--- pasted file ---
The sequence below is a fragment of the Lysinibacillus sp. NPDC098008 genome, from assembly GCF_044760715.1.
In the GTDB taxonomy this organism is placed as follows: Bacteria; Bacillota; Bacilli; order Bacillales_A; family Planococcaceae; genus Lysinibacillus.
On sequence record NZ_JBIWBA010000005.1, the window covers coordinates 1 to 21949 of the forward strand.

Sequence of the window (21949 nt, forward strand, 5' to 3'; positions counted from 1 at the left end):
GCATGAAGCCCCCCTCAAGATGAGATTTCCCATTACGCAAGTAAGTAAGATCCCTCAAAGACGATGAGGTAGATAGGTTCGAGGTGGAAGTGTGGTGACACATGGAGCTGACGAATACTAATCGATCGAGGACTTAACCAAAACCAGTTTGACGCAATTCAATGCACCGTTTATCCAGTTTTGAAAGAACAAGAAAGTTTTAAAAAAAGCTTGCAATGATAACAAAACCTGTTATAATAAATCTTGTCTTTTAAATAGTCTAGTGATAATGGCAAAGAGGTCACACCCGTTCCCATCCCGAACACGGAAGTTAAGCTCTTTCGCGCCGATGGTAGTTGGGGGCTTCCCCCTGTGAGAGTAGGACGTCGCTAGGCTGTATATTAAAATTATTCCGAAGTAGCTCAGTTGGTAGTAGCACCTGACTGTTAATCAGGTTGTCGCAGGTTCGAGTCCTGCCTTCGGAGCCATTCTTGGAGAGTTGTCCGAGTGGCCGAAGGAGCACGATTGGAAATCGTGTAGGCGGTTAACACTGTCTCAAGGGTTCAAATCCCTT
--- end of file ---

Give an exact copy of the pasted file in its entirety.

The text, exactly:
The sequence below is a fragment of the Lysinibacillus sp. NPDC098008 genome, from assembly GCF_044760715.1.
In the GTDB taxonomy this organism is placed as follows: Bacteria; Bacillota; Bacilli; order Bacillales_A; family Planococcaceae; genus Lysinibacillus.
On sequence record NZ_JBIWBA010000005.1, the window covers coordinates 1 to 21949 of the forward strand.

Sequence of the window (21949 nt, forward strand, 5' to 3'; positions counted from 1 at the left end):
GCATGAAGCCCCCCTCAAGATGAGATTTCCCATTACGCAAGTAAGTAAGATCCCTCAAAGACGATGAGGTAGATAGGTTCGAGGTGGAAGTGTGGTGACACATGGAGCTGACGAATACTAATCGATCGAGGACTTAACCAAAACCAGTTTGACGCAATTCAATGCACCGTTTATCCAGTTTTGAAAGAACAAGAAAGTTTTAAAAAAAGCTTGCAATGATAACAAAACCTGTTATAATAAATCTTGTCTTTTAAATAGTCTAGTGATAATGGCAAAGAGGTCACACCCGTTCCCATCCCGAACACGGAAGTTAAGCTCTTTCGCGCCGATGGTAGTTGGGGGCTTCCCCCTGTGAGAGTAGGACGTCGCTAGGCTGTATATTAAAATTATTCCGAAGTAGCTCAGTTGGTAGTAGCACCTGACTGTTAATCAGGTTGTCGCAGGTTCGAGTCCTGCCTTCGGAGCCATTCTTGGAGAGTTGTCCGAGTGGCCGAAGGAGCACGATTGGAAATCGTGTAGGCGGTTAACACTGTCTCAAGGGTTCAAATCCCTT